"I spent my youth here, I built a house here, I married my wife here – this is the place I've constructed my life," insisted Radi Gamal, a 40-year-old who was brought to Abu Zaabal from the northern Egyptian town of Beni Suef while in his teens. His friend, Yasin Ali, who earns 150 Egyptian pounds (£16) a month doing plumbing jobs in the colony, agrees. "This used to be a prison, and yes we're now allowed to leave," he observed while playing dominoes on one of the colony's neatly trimmed lawns.

"But outside these walls when I see people who are fine looking at my deformed hands, I feel ashamed. Here we're all the same, there's a sense of belonging."

As in other parts of the world where individuals living with leprosy are concentrated, self-stigmatisation of patients and misconceptions held by non-sufferers about how the disease is transmitted continue to act as barriers to full integration.

"People in the surrounding areas are still afraid, there's no point pretending otherwise," said Vittoria. "But today you see many Egyptians arriving with food, clothes and other donations, and the patients themselves have helped build a remarkably successful home. The story of Abu Zaabal is a happy one."

Monday, October 4, 2010

The Egyptian chatshows that talk too much

-Taken from Monocle
-Cairo - October 2010

For millions of Egyptians, tuning into one of the numerous political chatshows that dominate the evening TV schedules is as habitual as eating dinner or lighting up a Cleopatra cigarette. Anchored by heavyweight stars, the high-profile programmes have played a major role in the expansion of Egypt’s vibrant independent media sector in recent years – but that could be about to change.

After a series of resignations, business bust-ups and show cancellations, the chatshow industry has been left reeling and analysts are attributing the problems to a government crackdown on dissent in the run up to November’s contentious parliamentary elections.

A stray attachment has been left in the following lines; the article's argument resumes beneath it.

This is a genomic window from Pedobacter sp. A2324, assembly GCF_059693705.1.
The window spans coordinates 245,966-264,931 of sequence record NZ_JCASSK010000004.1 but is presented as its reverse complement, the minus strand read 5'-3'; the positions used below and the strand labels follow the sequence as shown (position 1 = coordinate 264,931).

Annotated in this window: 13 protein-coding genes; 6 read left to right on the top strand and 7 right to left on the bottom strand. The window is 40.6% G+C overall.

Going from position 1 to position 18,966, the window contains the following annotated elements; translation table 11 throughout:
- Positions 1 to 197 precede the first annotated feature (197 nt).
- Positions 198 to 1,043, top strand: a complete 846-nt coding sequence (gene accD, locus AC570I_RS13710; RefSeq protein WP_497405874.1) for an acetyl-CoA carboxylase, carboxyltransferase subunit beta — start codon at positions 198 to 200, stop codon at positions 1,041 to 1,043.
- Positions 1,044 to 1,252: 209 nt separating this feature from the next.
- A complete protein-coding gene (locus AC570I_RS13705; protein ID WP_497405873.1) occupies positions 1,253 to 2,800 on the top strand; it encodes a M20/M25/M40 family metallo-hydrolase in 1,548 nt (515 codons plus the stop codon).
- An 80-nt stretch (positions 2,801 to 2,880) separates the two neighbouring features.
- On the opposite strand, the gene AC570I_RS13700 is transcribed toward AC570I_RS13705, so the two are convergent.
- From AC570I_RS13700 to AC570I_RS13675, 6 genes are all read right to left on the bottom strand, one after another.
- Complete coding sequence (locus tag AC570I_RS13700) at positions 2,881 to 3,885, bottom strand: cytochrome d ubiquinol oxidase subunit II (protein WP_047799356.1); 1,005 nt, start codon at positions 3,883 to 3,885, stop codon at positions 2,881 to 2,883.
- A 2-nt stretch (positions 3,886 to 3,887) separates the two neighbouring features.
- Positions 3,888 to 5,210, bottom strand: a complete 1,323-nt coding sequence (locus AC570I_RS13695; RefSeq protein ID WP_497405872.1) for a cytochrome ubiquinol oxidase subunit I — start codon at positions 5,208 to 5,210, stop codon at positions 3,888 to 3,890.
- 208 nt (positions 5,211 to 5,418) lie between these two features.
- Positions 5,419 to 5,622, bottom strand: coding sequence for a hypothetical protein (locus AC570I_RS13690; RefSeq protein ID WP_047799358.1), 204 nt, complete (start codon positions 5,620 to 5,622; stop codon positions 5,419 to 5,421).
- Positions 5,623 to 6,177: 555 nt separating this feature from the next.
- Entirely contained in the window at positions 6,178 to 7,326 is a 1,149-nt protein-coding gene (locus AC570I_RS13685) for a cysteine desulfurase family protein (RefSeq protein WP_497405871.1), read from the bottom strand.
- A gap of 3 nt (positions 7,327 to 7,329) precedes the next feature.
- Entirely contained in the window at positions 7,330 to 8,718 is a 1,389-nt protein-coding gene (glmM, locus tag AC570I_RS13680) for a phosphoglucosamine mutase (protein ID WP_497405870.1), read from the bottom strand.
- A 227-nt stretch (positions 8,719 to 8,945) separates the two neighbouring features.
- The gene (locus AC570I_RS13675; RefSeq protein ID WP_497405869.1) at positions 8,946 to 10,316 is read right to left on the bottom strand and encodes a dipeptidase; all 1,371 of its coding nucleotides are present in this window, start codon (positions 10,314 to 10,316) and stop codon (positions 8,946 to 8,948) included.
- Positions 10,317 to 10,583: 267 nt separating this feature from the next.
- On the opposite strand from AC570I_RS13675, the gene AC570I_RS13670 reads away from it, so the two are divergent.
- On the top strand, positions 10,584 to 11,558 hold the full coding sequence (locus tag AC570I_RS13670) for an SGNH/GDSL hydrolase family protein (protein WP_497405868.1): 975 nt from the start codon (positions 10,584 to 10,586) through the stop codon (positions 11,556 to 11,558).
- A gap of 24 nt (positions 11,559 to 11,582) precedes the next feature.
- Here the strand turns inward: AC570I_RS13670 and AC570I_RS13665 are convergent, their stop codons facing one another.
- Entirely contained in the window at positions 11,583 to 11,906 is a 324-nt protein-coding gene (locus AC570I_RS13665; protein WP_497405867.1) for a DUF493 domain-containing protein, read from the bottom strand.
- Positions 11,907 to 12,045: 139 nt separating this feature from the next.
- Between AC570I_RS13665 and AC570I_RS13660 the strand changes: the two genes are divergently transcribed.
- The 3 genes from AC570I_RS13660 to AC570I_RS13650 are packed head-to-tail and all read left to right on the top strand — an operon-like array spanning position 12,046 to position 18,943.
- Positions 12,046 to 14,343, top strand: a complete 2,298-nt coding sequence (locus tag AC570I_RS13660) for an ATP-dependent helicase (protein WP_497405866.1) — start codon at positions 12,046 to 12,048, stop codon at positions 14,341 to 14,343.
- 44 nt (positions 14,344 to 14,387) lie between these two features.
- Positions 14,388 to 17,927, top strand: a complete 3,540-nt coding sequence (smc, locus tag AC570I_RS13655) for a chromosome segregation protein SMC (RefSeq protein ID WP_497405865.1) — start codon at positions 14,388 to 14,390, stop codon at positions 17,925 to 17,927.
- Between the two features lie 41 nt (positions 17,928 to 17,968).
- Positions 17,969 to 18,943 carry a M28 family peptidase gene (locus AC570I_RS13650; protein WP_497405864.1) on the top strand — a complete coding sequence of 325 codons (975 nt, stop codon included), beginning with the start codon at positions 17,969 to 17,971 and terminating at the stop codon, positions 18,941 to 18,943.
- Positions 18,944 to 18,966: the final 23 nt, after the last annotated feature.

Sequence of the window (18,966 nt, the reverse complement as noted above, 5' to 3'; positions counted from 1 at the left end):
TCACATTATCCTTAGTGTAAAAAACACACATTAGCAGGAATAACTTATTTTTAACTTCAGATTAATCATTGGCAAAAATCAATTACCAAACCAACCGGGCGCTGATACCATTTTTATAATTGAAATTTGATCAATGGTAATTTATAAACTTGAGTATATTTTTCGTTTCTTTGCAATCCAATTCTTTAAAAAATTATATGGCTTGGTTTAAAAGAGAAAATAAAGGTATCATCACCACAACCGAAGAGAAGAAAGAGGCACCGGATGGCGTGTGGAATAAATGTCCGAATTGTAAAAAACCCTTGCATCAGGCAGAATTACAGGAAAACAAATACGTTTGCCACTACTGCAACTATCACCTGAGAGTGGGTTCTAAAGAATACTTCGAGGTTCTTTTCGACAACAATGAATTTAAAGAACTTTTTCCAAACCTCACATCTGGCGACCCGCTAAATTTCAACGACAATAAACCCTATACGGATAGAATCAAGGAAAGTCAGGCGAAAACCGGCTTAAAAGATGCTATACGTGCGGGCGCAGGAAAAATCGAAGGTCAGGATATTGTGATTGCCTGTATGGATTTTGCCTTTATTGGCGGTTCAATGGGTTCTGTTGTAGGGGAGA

One of the most popular shows, "Al-Qahira Al-Yom" ("Cairo Today") has already been pulled off air following a tussle with state-owned production studios which claim they are owed money for studio rental; the show’s co-host, Ahmed Moussa, has already dismissed the legal wrangle as a fabrication, insisting that "government malice" was behind the move and warning that "someone wants to crush freedom of expression and opinion".

Meanwhile, rival production "Baladna Bel-Masri" just lost its famous host Ibrahim Eissa, a prominent independent newspaper editor and outspoken government critic, who suddenly quit the show mid-season with no explanation. Although the programme producers quickly insisted Eissa’s departure was not politically motivated, Eissa, himself a veteran of many a court battle with the Mubarak regime, has pointedly refused to comment on the situation.

According to Gamal Eid, executive director of the Cairo-based Arabic Network for Human Rights Information, applying the screws to independent television is a well-worn tactic by the state. "Certainly there’s political pressure behind the latest developments," he told Monocle. "Both shows went beyond the red lines by tackling issues of corruption and political succession, and by disrupting their production the government is ensuring that the upcoming elections can be rigged without anyone being able to talk about it."

Soliman Gouda, a leading newspaper columnist who also hosts his own political chatshow, agrees. "How can anyone believe talk about electoral integrity when such television shows are being banned?" he wrote last month. "Everything that’s being said about the integrity of elections is just words. Nothing will be seen on the ground."

Gouda is right to worry – his program runs on the private Dream TV network, whose owner Ahmed Bahgat recently admitted that he would immediately 'shut the network down' if asked to do so by the authorities. "What else could we do? Would we challenge the state" asked Bahgat, who is currently saddled with a $500m debt to the (state-run) National Bank of Egypt.

The small-screen drama comes as the country gears up for a national poll that domestic and international observers believe is likely to be fixed in favour of the ruling party, and which has already provoked violent clashes on the capital’s streets between protesters and security forces.